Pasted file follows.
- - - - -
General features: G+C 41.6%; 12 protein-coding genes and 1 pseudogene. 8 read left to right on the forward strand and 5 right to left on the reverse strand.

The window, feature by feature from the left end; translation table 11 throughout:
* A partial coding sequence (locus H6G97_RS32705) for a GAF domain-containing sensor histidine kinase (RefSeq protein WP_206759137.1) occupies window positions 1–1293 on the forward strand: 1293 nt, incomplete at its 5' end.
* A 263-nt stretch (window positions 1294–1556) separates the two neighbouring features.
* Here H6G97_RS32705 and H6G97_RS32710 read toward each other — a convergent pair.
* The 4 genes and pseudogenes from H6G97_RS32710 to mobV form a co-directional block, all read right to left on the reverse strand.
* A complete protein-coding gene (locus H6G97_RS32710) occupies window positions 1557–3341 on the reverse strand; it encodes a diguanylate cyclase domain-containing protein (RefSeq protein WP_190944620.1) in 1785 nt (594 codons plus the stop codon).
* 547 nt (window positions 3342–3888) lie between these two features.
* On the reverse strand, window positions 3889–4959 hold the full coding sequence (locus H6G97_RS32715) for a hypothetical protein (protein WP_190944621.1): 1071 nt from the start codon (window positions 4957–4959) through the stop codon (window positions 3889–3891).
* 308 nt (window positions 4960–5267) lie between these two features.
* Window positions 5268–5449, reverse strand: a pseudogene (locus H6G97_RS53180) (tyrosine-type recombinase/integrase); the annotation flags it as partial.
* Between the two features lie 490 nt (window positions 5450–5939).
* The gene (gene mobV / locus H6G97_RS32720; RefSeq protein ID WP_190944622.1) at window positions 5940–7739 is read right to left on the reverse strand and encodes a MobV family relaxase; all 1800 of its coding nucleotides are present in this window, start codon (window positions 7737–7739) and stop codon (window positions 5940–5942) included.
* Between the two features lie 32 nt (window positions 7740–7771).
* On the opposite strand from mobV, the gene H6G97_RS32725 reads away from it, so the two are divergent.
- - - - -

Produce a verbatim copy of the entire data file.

General features: G+C 41.6%; 12 protein-coding genes and 1 pseudogene. 8 read left to right on the forward strand and 5 right to left on the reverse strand.

The window, feature by feature from the left end; translation table 11 throughout:
* A partial coding sequence (locus H6G97_RS32705) for a GAF domain-containing sensor histidine kinase (RefSeq protein WP_206759137.1) occupies window positions 1–1293 on the forward strand: 1293 nt, incomplete at its 5' end.
* A 263-nt stretch (window positions 1294–1556) separates the two neighbouring features.
* Here H6G97_RS32705 and H6G97_RS32710 read toward each other — a convergent pair.
* The 4 genes and pseudogenes from H6G97_RS32710 to mobV form a co-directional block, all read right to left on the reverse strand.
* A complete protein-coding gene (locus H6G97_RS32710) occupies window positions 1557–3341 on the reverse strand; it encodes a diguanylate cyclase domain-containing protein (RefSeq protein WP_190944620.1) in 1785 nt (594 codons plus the stop codon).
* 547 nt (window positions 3342–3888) lie between these two features.
* On the reverse strand, window positions 3889–4959 hold the full coding sequence (locus H6G97_RS32715) for a hypothetical protein (protein WP_190944621.1): 1071 nt from the start codon (window positions 4957–4959) through the stop codon (window positions 3889–3891).
* 308 nt (window positions 4960–5267) lie between these two features.
* Window positions 5268–5449, reverse strand: a pseudogene (locus H6G97_RS53180) (tyrosine-type recombinase/integrase); the annotation flags it as partial.
* Between the two features lie 490 nt (window positions 5450–5939).
* The gene (gene mobV / locus H6G97_RS32720; RefSeq protein ID WP_190944622.1) at window positions 5940–7739 is read right to left on the reverse strand and encodes a MobV family relaxase; all 1800 of its coding nucleotides are present in this window, start codon (window positions 7737–7739) and stop codon (window positions 5940–5942) included.
* Between the two features lie 32 nt (window positions 7740–7771).
* On the opposite strand from mobV, the gene H6G97_RS32725 reads away from it, so the two are divergent.